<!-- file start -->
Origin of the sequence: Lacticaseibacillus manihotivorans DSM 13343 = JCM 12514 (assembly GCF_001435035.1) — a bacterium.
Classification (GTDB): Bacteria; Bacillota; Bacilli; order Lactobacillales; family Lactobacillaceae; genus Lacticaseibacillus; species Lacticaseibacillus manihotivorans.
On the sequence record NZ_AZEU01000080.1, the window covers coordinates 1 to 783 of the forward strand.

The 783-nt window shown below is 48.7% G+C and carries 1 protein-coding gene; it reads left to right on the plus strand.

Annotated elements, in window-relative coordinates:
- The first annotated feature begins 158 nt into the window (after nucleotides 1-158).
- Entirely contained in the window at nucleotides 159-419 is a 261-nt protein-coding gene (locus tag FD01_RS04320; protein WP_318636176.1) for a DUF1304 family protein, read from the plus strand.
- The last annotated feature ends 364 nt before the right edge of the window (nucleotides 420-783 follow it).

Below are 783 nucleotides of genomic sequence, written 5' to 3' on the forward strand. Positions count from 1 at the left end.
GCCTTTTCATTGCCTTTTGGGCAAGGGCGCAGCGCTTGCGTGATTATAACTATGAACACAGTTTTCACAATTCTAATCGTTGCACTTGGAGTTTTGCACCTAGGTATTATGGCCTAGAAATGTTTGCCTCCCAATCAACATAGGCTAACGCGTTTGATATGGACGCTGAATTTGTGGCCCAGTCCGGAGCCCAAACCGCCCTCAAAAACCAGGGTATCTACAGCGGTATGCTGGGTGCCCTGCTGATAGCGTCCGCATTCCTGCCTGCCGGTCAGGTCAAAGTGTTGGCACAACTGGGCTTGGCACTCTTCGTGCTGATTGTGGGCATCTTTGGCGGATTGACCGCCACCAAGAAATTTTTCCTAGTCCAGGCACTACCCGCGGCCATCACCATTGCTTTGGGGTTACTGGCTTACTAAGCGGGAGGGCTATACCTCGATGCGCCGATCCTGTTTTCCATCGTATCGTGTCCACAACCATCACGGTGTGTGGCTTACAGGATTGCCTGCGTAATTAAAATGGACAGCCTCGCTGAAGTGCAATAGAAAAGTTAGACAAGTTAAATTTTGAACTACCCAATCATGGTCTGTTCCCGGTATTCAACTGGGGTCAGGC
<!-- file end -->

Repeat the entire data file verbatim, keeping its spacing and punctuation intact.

Origin of the sequence: Lacticaseibacillus manihotivorans DSM 13343 = JCM 12514 (assembly GCF_001435035.1) — a bacterium.
Classification (GTDB): Bacteria; Bacillota; Bacilli; order Lactobacillales; family Lactobacillaceae; genus Lacticaseibacillus; species Lacticaseibacillus manihotivorans.
On the sequence record NZ_AZEU01000080.1, the window covers coordinates 1 to 783 of the forward strand.

The 783-nt window shown below is 48.7% G+C and carries 1 protein-coding gene; it reads left to right on the plus strand.

Annotated elements, in window-relative coordinates:
- The first annotated feature begins 158 nt into the window (after nucleotides 1-158).
- Entirely contained in the window at nucleotides 159-419 is a 261-nt protein-coding gene (locus tag FD01_RS04320; protein WP_318636176.1) for a DUF1304 family protein, read from the plus strand.
- The last annotated feature ends 364 nt before the right edge of the window (nucleotides 420-783 follow it).

Below are 783 nucleotides of genomic sequence, written 5' to 3' on the forward strand. Positions count from 1 at the left end.
GCCTTTTCATTGCCTTTTGGGCAAGGGCGCAGCGCTTGCGTGATTATAACTATGAACACAGTTTTCACAATTCTAATCGTTGCACTTGGAGTTTTGCACCTAGGTATTATGGCCTAGAAATGTTTGCCTCCCAATCAACATAGGCTAACGCGTTTGATATGGACGCTGAATTTGTGGCCCAGTCCGGAGCCCAAACCGCCCTCAAAAACCAGGGTATCTACAGCGGTATGCTGGGTGCCCTGCTGATAGCGTCCGCATTCCTGCCTGCCGGTCAGGTCAAAGTGTTGGCACAACTGGGCTTGGCACTCTTCGTGCTGATTGTGGGCATCTTTGGCGGATTGACCGCCACCAAGAAATTTTTCCTAGTCCAGGCACTACCCGCGGCCATCACCATTGCTTTGGGGTTACTGGCTTACTAAGCGGGAGGGCTATACCTCGATGCGCCGATCCTGTTTTCCATCGTATCGTGTCCACAACCATCACGGTGTGTGGCTTACAGGATTGCCTGCGTAATTAAAATGGACAGCCTCGCTGAAGTGCAATAGAAAAGTTAGACAAGTTAAATTTTGAACTACCCAATCATGGTCTGTTCCCGGTATTCAACTGGGGTCAGGC